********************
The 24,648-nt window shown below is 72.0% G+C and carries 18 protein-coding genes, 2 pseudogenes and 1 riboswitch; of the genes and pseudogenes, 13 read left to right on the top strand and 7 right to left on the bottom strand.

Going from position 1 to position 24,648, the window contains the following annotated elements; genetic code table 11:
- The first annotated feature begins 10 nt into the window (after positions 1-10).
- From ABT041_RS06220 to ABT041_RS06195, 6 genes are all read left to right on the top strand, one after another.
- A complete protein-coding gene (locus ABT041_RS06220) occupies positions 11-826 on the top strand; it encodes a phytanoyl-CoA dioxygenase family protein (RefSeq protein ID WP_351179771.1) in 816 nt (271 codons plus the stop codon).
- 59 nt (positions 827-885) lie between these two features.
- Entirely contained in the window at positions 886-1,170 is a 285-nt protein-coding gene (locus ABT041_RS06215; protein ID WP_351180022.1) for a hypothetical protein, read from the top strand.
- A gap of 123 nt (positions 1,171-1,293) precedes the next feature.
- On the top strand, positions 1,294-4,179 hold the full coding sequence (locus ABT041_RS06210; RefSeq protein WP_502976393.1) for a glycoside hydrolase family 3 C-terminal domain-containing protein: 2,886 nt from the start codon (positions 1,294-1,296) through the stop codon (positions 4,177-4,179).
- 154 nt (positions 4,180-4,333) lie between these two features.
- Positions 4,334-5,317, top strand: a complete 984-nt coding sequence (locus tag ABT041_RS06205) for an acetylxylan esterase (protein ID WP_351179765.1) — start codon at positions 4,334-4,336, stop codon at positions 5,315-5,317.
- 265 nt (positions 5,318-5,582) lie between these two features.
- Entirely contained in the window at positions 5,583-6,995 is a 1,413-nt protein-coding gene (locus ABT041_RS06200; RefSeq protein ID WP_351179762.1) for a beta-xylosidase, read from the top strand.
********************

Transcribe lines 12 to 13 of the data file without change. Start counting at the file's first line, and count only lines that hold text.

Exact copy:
- 265 nt (positions 5,318-5,582) lie between these two features.
- Entirely contained in the window at positions 5,583-6,995 is a 1,413-nt protein-coding gene (locus ABT041_RS06200; RefSeq protein ID WP_351179762.1) for a beta-xylosidase, read from the top strand.